In 1950 the United States soccer team were not expected to do particularly well when they traveled down to Brazil to compete in the World Cup finals, in an attempt to lift the coveted Jules Rimet trophy. Despite not lifting the World Cup trophy as World Champions they did come away as heroes, in what has become known as "the Miracle on Grass."
The US team had gone to the tournament with major injury problems and hadn't won an international match in their previous seven attempts. In comparison, the "Kings of Football" as England were known, had an impressive record of 23 wins, three draws, and only four loses, since the end of the Second World War.
The Englishmen who had come through arguably the hardest route to the finals at that time, had won the renown British Home International Championship, over Scotland, Wales and Northern Ireland, and looked every bit the World Champions in waiting.
The majority of the England side had been involved in a Great Britain side that had destroyed a rest of Europe side 6-1 in an exhibition match. The England team had some of the best players in World Football at that period in history, with Alf Ramsey, Stan Mortensen, Wilf Mannion, Tom Finney and Billy Wright (Captain), as the nucleus of the side.
However, for the US team it was a very different situation. They weren't well prepared for the tournament, with the whole team only managing to all meet up once prior to leaving for Brazil. They were part timers, unlike their English opponents. There was a school teacher, a couple of mail men and even a dishwasher in the team so juggling practice time with work was extra difficult for the team.
Three members of the team only managed to join the team after they were in Brazil, and one of them was to provide the difference between the two countries in the match. The half German, half Haitian striker Joe Gaetjens would be the player to etch his name in US Soccer history. He had been allowed to play for the US as one of three players that were in the process of gaining their US citizenship.
The match kicked off at 18:00 Brazilian Time, at the Estadio Independencia, Belo Horizonte, when Italian referee, Generoso Datillo blew his whistle in front of approximately 10,000 fans.
The opening exchanges were all England, with the US keeper Frank Borghi in fine form, preventing England striker, Roy Bentley from scoring within the first two minutes. In the first 15 minutes, England had six clear shots on goal with two hitting the woodwork, one going over the cross bar and Borghi saving another.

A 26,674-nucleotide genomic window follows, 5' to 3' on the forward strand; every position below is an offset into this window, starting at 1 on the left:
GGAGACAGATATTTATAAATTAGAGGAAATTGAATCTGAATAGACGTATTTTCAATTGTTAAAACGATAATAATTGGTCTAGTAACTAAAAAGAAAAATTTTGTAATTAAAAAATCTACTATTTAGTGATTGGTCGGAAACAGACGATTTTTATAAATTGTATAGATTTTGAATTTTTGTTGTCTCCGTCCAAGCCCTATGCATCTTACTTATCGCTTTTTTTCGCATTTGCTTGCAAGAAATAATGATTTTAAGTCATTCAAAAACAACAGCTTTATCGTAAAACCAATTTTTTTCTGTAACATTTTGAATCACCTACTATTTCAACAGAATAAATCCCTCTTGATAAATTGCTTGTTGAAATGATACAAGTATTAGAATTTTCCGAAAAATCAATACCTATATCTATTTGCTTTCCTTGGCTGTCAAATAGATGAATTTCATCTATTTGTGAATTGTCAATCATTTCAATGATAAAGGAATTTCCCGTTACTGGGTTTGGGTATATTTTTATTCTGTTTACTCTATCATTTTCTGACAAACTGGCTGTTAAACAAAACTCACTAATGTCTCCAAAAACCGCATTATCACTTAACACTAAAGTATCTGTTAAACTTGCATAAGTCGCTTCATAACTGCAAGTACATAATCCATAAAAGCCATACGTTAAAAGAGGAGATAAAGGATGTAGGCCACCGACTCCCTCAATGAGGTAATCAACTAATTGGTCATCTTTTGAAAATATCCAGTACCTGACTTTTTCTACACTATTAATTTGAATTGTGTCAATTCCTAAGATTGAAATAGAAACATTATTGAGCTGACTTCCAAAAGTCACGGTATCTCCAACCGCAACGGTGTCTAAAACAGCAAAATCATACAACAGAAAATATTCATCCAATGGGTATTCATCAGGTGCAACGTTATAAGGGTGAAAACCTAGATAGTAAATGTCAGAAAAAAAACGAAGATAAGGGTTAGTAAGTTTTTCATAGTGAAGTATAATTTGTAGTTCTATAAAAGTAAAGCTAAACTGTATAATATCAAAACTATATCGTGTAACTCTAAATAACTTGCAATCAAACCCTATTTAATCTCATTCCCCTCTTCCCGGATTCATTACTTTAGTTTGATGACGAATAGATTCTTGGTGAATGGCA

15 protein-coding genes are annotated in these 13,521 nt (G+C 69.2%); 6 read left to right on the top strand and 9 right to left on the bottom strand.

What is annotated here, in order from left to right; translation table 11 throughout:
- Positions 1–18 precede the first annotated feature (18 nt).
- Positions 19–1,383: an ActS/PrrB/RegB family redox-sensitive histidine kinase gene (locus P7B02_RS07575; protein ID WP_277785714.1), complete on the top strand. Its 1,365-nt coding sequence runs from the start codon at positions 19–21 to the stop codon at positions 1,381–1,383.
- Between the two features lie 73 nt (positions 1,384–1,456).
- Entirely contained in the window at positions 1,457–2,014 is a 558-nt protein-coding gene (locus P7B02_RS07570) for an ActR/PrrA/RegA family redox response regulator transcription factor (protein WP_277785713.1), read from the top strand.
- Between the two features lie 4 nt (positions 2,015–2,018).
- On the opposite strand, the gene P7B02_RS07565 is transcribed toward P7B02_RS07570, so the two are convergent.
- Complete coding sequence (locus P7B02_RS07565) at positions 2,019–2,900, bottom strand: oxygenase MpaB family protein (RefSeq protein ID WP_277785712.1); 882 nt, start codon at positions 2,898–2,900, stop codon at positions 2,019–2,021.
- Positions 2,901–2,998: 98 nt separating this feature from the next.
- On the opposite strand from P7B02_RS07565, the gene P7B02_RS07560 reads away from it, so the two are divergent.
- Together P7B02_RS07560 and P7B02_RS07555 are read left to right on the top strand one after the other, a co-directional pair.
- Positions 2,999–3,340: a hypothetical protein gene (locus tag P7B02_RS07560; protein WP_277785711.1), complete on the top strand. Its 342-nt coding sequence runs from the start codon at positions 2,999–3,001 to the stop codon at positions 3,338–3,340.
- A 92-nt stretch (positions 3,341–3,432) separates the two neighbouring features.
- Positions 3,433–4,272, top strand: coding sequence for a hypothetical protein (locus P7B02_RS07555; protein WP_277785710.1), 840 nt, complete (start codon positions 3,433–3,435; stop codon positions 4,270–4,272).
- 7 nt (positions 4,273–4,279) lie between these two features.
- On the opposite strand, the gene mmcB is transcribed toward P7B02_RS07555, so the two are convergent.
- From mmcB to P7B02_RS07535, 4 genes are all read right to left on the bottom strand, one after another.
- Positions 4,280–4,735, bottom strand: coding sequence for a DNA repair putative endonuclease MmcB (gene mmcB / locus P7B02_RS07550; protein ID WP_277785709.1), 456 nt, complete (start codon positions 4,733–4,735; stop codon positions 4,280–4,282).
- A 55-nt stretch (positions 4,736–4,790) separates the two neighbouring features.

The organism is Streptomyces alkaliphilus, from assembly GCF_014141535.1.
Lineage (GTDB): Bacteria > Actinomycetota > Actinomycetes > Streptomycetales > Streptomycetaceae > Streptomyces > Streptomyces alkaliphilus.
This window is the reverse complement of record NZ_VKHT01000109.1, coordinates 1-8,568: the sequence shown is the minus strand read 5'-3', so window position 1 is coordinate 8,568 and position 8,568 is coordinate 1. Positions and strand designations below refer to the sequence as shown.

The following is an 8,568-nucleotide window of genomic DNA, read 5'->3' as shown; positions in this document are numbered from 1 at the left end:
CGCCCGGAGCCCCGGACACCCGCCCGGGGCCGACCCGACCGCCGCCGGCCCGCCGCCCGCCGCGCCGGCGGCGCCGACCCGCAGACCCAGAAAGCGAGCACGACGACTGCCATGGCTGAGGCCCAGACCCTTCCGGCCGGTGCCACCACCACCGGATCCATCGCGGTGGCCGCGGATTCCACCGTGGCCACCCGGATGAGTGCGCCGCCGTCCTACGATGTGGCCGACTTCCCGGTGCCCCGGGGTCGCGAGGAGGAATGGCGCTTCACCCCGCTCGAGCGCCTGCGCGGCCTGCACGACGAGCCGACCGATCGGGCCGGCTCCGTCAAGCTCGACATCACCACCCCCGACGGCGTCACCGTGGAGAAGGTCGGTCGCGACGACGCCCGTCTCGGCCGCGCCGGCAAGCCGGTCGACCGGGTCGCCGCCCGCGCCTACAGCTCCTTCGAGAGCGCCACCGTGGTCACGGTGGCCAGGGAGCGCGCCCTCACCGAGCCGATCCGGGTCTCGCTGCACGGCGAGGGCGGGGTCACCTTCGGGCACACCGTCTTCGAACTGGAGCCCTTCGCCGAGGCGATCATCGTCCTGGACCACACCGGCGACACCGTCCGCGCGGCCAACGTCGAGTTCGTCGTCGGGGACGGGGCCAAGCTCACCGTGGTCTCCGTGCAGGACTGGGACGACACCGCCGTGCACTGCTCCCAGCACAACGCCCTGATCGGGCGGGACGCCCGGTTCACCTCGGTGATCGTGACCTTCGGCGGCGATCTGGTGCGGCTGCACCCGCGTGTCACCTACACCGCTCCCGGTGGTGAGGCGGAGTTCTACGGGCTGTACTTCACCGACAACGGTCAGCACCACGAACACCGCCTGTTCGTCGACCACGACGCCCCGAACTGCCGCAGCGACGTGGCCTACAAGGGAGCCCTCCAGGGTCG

It took the Americans twenty five minutes to make their first attempt on goal with the England keeper Bert Williams having no problems with the shot. The English then had three shots on goal in three minutes as Mortensen shot over the cross bar twice and Finney having a header tipped over the bar by an acrobatic Borghi save.
The experienced American midfielder Walter Bahr took a speculative strike on goal from over 25 yards out which Williams attempted to get a hand too, but Gaetjens managed to get a glancing deflection as he dived head first to get to the ball, and did enough to get the ball past Williams and into the back of the English net. On the 37 minutes the US were beating England 1-0 and the Brazilian crowd erupted.
Just as the half time whistle blew, Finney had a shot but it was too late for England as they headed into the dressing room unexpectedly one down.
The second half commenced with the Americans looking like a different team, they were full of confidence, and went close again ten minutes into the second half but their new found confidence wasn't to last, as England applied pressure and looked set to bring the game level.
On the hour Mortensen had a direct free kick well saved by Borghi, and it would be another fifteen minutes before the Americans would get another chance on the England goal due the sustained pressure from the English.
As the clock rolled to 80 minutes Charlie Colombo brought down Mortensen on the end of the American penalty box. The English players protesting with the Italian referee, saying that the foul had happened in the box, and they deserved a penalty, but he wasn't swayed by the English remonstrations.
From the free kick Jimmy Mullen, got a great header on goal and thought he had done enough to draw level but he didn't bank on the wonderful save from Borghi who once again managed to keep the English at bay as he tipped the ball away at the last second.
As Datillo blew for the end of the game the crowd once again erupted in celebration at witnessing one of the greatest upsets in World Football.
The inside forward, Wilf Manion is reported to have said of the shock defeat, "Bloody ridiculous. Can't we play them again tomorrow?"
The American defender Harry Keough said of the historic victory that day, "Boy, I feel sorry for these bastards. How are they ever going to live down the fact we beat them?"
In an interesting twist, America's hero that day Joe Gaetjens never became a US citizen.
The whole team was later inducted into the US National Soccer Hall of Fame for their heroics in Brazil in 1950.